The therapist was supposed to listen to the patient with endless patience to establish friendly relations. He advocated treating patients as primarily human beings in trouble to be treated with solicitude and benevolence. Ultimately a theory was developed that attributed the majority of illnesses to “itch”, with a hint at a mystical association of disease, dirt and sin which Suttie described as the oldest and most widespread view of disease, moreover one which appeals strongly to a neurotic sense of guilt. Sexual abstinence was urged during the ‘proving’ of the medicine, which incidentally had the practical advantage of dispensing with the harmful doses prescribed by pre-scientific medicine. Suttie mischievously noted the unconscious sexual association of the ideas of infinitesimal doses and increasing their potency by shaking. In brief, the major appeal of homeopathy was its capacity to meet the needs of people for understanding and protective care.

Turning to Christian Science, Suttie noted that it addressed itself to three things, loneliness, sin and suffering, all of which are delusions of the ‘mortal mind’ which actually has no real existence. (Suttie refused to be drawn into any attempt to follow the “bewildering gymnastics” it performed to avoid self-contradiction in its metaphysics).  Christian Science denied the very existence of disease and other unpleasantness. In Suttie’s view this was at once a weakness and a strength for its popular appeal (presumably a weakness for sensible people and a strength for others). In summary, Christian Science, like homeopathy appealed to people craving for protection and the assurance that someone cared for them and valued them.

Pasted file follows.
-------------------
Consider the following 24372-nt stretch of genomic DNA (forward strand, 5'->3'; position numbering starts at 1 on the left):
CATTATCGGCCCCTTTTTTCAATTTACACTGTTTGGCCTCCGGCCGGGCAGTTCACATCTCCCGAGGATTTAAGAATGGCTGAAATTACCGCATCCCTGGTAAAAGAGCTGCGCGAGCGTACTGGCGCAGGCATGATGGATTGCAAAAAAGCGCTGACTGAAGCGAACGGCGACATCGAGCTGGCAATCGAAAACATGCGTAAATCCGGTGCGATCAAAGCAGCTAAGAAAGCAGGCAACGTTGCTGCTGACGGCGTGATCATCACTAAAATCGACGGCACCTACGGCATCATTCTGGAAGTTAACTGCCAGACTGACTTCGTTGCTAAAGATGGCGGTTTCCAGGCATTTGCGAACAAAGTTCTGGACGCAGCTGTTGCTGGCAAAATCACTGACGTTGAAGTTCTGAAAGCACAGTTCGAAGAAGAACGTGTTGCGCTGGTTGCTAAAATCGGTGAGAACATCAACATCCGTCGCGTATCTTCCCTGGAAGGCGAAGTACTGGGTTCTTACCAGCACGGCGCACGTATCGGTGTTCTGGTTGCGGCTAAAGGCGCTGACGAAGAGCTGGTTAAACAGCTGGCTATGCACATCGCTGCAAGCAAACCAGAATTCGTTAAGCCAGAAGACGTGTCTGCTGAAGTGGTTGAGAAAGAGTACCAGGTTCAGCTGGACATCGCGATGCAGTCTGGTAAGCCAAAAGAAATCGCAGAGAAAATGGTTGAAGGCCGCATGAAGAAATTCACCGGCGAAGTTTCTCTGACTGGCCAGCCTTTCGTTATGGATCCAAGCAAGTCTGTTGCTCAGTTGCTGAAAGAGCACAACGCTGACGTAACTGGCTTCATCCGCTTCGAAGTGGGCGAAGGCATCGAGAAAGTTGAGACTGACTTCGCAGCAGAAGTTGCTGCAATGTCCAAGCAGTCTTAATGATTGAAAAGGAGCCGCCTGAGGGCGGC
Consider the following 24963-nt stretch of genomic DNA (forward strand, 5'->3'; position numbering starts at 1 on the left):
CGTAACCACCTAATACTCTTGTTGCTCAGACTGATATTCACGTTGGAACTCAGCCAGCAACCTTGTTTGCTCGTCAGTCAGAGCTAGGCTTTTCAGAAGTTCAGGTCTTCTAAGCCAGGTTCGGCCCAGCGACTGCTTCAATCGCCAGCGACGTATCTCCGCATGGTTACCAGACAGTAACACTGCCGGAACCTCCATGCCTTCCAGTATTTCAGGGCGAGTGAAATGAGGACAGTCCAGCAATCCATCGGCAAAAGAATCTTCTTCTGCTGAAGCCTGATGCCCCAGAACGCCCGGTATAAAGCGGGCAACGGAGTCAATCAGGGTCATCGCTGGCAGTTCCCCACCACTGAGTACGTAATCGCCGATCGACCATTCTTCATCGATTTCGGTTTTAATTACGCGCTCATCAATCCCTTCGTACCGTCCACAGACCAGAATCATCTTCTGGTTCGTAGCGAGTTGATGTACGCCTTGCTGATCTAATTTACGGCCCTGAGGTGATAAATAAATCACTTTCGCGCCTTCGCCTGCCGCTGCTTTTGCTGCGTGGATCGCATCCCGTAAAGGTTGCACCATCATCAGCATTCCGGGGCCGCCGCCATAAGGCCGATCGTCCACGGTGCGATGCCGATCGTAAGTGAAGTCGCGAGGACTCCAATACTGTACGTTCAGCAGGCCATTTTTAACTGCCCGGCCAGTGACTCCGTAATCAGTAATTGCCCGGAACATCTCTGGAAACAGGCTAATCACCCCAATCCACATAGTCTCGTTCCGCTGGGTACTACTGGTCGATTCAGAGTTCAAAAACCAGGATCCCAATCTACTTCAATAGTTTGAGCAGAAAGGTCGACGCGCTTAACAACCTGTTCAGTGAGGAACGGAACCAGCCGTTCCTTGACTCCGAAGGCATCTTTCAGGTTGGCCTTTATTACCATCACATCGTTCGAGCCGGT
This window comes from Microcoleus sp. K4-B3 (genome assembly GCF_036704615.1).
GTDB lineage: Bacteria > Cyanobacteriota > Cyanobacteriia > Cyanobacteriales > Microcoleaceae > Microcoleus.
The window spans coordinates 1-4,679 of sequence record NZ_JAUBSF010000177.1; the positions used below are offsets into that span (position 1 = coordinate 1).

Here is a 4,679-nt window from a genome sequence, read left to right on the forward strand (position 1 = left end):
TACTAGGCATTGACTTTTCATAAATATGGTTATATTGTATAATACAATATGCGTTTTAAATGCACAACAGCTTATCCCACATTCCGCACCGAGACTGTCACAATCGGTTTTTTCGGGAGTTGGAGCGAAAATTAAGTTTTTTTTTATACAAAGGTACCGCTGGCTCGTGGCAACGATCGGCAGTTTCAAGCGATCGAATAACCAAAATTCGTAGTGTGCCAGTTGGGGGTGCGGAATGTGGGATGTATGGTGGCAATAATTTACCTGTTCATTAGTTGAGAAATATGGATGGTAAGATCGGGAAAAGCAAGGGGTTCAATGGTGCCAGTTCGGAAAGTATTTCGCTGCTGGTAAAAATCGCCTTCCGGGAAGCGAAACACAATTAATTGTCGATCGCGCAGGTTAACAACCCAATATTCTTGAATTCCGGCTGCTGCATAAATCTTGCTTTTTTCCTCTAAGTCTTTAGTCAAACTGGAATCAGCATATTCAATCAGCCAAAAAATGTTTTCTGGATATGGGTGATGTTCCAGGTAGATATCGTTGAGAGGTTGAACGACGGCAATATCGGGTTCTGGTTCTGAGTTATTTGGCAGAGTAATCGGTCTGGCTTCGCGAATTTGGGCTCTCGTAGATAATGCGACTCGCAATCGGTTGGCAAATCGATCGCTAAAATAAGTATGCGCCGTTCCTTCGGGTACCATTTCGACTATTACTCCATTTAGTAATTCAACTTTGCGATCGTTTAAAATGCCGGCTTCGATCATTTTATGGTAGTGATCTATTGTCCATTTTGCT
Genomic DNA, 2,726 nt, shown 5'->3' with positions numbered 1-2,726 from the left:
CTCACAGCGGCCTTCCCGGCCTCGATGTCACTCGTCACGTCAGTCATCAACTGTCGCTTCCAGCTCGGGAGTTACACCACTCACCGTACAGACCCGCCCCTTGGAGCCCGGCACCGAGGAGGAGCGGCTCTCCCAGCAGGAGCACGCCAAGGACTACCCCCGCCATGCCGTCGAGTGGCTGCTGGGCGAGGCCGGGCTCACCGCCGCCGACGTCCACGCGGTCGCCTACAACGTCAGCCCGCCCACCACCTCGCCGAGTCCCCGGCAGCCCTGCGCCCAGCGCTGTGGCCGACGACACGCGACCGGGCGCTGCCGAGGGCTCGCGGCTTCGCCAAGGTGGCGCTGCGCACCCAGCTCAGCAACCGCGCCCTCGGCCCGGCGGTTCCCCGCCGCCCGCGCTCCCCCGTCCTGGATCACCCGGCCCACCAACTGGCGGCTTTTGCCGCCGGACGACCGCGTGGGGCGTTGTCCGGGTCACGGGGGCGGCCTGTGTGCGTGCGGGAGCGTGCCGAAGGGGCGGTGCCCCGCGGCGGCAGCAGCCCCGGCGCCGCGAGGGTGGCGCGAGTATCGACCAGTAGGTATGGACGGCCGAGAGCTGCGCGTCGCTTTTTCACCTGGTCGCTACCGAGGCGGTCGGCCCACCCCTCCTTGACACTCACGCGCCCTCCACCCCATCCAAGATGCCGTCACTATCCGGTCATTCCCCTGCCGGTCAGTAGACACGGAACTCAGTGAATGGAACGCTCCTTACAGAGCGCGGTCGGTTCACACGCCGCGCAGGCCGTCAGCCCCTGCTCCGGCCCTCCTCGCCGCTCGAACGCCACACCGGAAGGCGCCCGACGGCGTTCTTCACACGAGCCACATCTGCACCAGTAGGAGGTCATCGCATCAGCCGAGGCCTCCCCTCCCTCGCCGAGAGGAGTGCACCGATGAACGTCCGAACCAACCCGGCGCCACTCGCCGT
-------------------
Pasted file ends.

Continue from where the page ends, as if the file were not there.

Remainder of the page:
Chapter 11. Psychopathology

This is a technical chapter, starting with a lengthy extract from an article by Suttie defending the notion that not all mental illness can be explained by physical or organic disorders of the brain and nervous system. He then proceeded to a classification of mental disorders into various categories related to different kinds of failure in handling (or different strategies in handling) the anxiety of separation from the mother.  Suttie rejected the view that clinical conditions represent inadequacy or failure of adaptive effort (and are hence merely negative). He suggested a subtle difference in interpretation “the various lines of development represent positive but misguided adaptive efforts which are in no way lacking in vigour or social intention”.

Chapter 12. Psychotherapy